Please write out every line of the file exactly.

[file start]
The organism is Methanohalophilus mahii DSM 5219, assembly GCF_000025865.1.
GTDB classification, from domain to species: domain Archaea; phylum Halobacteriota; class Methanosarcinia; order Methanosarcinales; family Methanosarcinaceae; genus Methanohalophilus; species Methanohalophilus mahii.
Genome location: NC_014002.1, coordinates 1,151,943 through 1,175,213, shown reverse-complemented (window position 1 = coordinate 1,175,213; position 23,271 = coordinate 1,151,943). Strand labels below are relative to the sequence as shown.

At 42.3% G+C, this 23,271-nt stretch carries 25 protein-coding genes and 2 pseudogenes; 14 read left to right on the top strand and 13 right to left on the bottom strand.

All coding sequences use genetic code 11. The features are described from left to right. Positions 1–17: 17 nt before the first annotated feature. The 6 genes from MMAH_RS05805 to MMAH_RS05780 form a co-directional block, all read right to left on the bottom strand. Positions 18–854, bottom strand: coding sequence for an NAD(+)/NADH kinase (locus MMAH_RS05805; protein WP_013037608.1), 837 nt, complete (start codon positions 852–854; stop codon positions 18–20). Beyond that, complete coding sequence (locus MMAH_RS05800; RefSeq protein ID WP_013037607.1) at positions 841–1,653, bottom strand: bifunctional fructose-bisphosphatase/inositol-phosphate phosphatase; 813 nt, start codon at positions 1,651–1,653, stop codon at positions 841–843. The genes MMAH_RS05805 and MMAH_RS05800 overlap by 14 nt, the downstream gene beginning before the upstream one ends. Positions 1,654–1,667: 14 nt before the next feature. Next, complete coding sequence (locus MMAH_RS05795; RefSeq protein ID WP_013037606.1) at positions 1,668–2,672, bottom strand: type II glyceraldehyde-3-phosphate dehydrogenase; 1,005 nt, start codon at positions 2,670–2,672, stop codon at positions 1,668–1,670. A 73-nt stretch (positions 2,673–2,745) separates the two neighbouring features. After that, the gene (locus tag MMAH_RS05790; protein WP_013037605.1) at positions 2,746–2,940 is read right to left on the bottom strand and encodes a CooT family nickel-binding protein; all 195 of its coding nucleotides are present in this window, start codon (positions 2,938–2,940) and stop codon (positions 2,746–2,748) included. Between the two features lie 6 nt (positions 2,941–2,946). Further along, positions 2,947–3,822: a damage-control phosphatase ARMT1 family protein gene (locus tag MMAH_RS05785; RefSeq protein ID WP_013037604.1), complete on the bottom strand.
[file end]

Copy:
The organism is Methanohalophilus mahii DSM 5219, assembly GCF_000025865.1.
GTDB classification, from domain to species: domain Archaea; phylum Halobacteriota; class Methanosarcinia; order Methanosarcinales; family Methanosarcinaceae; genus Methanohalophilus; species Methanohalophilus mahii.
Genome location: NC_014002.1, coordinates 1,151,943 through 1,175,213, shown reverse-complemented (window position 1 = coordinate 1,175,213; position 23,271 = coordinate 1,151,943). Strand labels below are relative to the sequence as shown.

At 42.3% G+C, this 23,271-nt stretch carries 25 protein-coding genes and 2 pseudogenes; 14 read left to right on the top strand and 13 right to left on the bottom strand.

All coding sequences use genetic code 11. The features are described from left to right. Positions 1–17: 17 nt before the first annotated feature. The 6 genes from MMAH_RS05805 to MMAH_RS05780 form a co-directional block, all read right to left on the bottom strand. Positions 18–854, bottom strand: coding sequence for an NAD(+)/NADH kinase (locus MMAH_RS05805; protein WP_013037608.1), 837 nt, complete (start codon positions 852–854; stop codon positions 18–20). Beyond that, complete coding sequence (locus MMAH_RS05800; RefSeq protein ID WP_013037607.1) at positions 841–1,653, bottom strand: bifunctional fructose-bisphosphatase/inositol-phosphate phosphatase; 813 nt, start codon at positions 1,651–1,653, stop codon at positions 841–843. The genes MMAH_RS05805 and MMAH_RS05800 overlap by 14 nt, the downstream gene beginning before the upstream one ends. Positions 1,654–1,667: 14 nt before the next feature. Next, complete coding sequence (locus MMAH_RS05795; RefSeq protein ID WP_013037606.1) at positions 1,668–2,672, bottom strand: type II glyceraldehyde-3-phosphate dehydrogenase; 1,005 nt, start codon at positions 2,670–2,672, stop codon at positions 1,668–1,670. A 73-nt stretch (positions 2,673–2,745) separates the two neighbouring features. After that, the gene (locus tag MMAH_RS05790; protein WP_013037605.1) at positions 2,746–2,940 is read right to left on the bottom strand and encodes a CooT family nickel-binding protein; all 195 of its coding nucleotides are present in this window, start codon (positions 2,938–2,940) and stop codon (positions 2,746–2,748) included. Between the two features lie 6 nt (positions 2,941–2,946). Further along, positions 2,947–3,822: a damage-control phosphatase ARMT1 family protein gene (locus tag MMAH_RS05785; RefSeq protein ID WP_013037604.1), complete on the bottom strand.